Ding takes the first frame

And the next …

Ronnie fights back

And makes it level at the MSI

Ronnie takes the lead after the MSI

A wise decision earn him the sixth frame

And there is the win …

And part of the post-match with the ES pundits

My thoughts…

After two frames, I thought that Ronnie had no chance at all, Ding was playing incredible snooker. Ronnie, in fact had missed two balls and lost two frames. I just hoped that it wouldn’t be a whitewash.

However, in the next two frames, Ding took some unwise decisions, went for very ambitious shots and missed them. He allowed Ronnie to come back at the table, and, in the balls, at close range, Ronnie is still the best in the business.  Ronnie was patient as well when needed and manage to win those two frames. It affected Ding, he lost his confidence. It also allowed Ronnie to settle.

After the MSI, although the score was still 2-2, Ding looked a beaten man. The outcome never looked in doubt.

In the pre-match presentation, Alan McManus was asked about Ding’s chances to win the World Championship. Alan’s answer was the Ding issn’t strong enough mentally. It may sound harsh, but it’s probably true. Yesterda’s match certainly does nothing to contradict Alan’s assessment.

Ronnie saying that he didn’t actually apologise, but rather invited Ali and Mark to move on, doesn’t surprise me. Mark certainly did stand in Ronnie’s eyeline on multiple occasions at the Champion of Champions, the match footage proves it. Ronnie was right about that, although he didn’t handle the situation well; he should have spoken to Mark and the ref before it “over-boiled”.

Ronnie has now almost certainly secured his 2020 World Grand Prix spot: he’s currently 9th in one year list counting towards that event. 


2 thoughts on “2020 Northern Ireland Open – Ronnie beats Ding Junhui in the QF round

  1. I totally agree, Ronnie missed a long pot in the first and let Ding in (it certainly was not the cautious wise gameplan he had against Slessor), missed one ball in the second and I started hoping it would not be embarrassing. Also worried that the match was simply not long enough to ride out the storm and give Ding time to come off the boil a little bit. Luckily he did it faster than I expected and Ronnie afterwards had the more careful approach, especially loved the end of frame 6 when he played the snooker and did not go for a missable pot (and cued for the yellow for good measure).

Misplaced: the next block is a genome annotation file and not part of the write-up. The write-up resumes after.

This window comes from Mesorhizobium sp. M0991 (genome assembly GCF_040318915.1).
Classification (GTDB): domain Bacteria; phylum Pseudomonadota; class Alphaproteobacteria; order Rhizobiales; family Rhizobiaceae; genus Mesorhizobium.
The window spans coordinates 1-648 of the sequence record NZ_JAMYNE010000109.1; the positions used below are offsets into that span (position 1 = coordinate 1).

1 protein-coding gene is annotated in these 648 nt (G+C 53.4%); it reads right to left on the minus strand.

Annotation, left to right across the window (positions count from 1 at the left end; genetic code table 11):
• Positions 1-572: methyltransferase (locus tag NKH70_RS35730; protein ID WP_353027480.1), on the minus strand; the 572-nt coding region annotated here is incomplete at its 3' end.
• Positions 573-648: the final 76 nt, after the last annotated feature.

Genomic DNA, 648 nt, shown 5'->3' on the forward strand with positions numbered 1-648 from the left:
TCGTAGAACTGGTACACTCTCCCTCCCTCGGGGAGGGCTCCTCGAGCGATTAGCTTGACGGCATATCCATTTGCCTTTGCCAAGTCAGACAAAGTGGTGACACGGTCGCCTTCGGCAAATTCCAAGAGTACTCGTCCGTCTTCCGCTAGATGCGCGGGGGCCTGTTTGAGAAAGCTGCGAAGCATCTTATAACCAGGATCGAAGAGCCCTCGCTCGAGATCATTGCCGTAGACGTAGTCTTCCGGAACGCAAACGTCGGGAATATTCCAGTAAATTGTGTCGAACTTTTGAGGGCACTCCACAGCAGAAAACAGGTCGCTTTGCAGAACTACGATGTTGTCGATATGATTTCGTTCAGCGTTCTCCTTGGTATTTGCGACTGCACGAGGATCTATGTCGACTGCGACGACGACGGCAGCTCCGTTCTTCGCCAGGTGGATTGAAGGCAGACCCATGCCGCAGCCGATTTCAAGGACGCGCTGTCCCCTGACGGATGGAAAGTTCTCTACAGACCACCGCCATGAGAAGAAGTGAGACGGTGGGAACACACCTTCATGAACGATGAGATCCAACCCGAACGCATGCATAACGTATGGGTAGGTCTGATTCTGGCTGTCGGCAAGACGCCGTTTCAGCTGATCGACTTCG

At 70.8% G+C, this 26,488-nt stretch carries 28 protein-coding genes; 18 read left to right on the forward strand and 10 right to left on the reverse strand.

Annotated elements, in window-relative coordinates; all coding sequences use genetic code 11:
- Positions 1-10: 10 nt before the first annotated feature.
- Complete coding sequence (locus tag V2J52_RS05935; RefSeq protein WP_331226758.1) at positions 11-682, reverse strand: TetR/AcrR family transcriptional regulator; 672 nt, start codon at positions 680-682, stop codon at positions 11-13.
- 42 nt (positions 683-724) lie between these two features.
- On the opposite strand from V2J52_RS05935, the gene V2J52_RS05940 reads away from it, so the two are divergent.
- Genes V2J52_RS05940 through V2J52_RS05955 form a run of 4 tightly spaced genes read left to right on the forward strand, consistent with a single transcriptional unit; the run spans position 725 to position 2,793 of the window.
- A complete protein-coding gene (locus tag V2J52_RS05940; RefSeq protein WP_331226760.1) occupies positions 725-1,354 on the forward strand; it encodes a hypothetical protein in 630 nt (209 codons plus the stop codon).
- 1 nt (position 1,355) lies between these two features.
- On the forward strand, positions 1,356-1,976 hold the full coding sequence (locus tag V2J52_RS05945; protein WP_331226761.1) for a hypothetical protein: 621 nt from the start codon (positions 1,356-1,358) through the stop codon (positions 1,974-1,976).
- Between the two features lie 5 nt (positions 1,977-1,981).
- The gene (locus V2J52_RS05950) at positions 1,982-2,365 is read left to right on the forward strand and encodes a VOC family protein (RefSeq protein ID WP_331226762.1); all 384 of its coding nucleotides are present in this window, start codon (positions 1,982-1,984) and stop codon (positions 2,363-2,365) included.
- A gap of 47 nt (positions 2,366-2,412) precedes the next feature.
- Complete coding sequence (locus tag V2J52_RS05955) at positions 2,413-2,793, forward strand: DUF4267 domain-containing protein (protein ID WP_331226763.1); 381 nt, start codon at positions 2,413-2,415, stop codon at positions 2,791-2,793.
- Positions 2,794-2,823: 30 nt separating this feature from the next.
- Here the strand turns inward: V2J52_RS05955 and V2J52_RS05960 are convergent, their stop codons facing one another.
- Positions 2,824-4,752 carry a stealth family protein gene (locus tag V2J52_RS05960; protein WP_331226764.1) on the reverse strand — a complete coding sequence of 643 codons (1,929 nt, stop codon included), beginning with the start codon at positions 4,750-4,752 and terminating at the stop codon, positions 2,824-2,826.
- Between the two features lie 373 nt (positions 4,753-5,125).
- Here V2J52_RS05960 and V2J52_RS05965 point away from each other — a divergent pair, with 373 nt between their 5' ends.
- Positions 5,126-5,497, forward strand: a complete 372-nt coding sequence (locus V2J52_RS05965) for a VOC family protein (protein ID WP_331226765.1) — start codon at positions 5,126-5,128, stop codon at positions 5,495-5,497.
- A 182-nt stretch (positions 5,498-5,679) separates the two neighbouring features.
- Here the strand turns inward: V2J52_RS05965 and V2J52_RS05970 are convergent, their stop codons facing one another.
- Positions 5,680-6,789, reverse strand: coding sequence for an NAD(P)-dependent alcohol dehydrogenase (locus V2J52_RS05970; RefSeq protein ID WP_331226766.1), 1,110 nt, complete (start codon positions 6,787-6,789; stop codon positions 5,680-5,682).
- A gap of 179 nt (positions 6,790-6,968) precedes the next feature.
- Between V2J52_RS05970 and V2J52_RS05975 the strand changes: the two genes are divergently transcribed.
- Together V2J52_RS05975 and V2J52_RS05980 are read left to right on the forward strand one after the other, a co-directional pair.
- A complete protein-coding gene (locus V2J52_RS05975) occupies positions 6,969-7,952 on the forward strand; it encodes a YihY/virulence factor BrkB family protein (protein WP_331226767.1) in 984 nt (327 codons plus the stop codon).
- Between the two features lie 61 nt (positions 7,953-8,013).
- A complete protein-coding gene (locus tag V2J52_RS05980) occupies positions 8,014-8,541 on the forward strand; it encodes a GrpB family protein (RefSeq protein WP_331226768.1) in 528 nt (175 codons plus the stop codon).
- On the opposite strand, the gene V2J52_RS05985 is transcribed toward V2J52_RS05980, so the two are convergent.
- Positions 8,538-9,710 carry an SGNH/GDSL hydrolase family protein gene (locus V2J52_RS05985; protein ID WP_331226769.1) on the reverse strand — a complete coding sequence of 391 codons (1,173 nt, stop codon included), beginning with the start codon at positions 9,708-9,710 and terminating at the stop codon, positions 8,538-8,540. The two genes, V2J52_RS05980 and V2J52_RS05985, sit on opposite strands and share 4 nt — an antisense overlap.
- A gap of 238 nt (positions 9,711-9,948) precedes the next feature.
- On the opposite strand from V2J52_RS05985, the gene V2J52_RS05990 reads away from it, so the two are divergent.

It is also good to hear that he plays/will play more carefully, not kamikaze-shots, I will go for everything attitude that was so bad last year, hope this decision will last for awhile.

    He always said he told Carter there are no hard feeling and shook hands, never said he apologized and even Mark Allen said it was a “move on message”, although I think he termed it as an apology.

    Now the problem is that I can’t take another final against Trump, neither can I take a loss against Carter, nor do I believe that David Grace delivers us from Trump, so snookerwise it is a difficult weekend.

  2. Yes Ding seemed have the plan to ‘go for everything’ and was spectacular for 2 frames. After that he started to miss a few, and the gameplan collapsed. He needed to find a better balance between attack and defence, and a more measured pace. However, his long potting was crisp and generally his form looks very good.

    But once again people are finding reasons why Ding can’t win the World Championship – it’s become an obsession. If he finds the right balance at the right time, the confidence will follow.

    I haven’t yet seen Yan Bingtao’s match with David Grace, but it does seem a surprising result. Perhaps just a bad day for Yan? I was convinced he would win that match.

    Meanwhile, in Xi’an, the first CBSA tournament since the lockdown is taking place, with 32 teams from all parts of China (even Tibet and Macau have teams) and most of the best players currently in China including professionals Mei Xiwen and Bai Langning, and many ex-professionals. Yan Bingtao’s father, Yan Dong, is the coach of the Shandong team. This is significant since a return to snooker in China could lead to WST being able to schedule tournaments in 2021 as planned.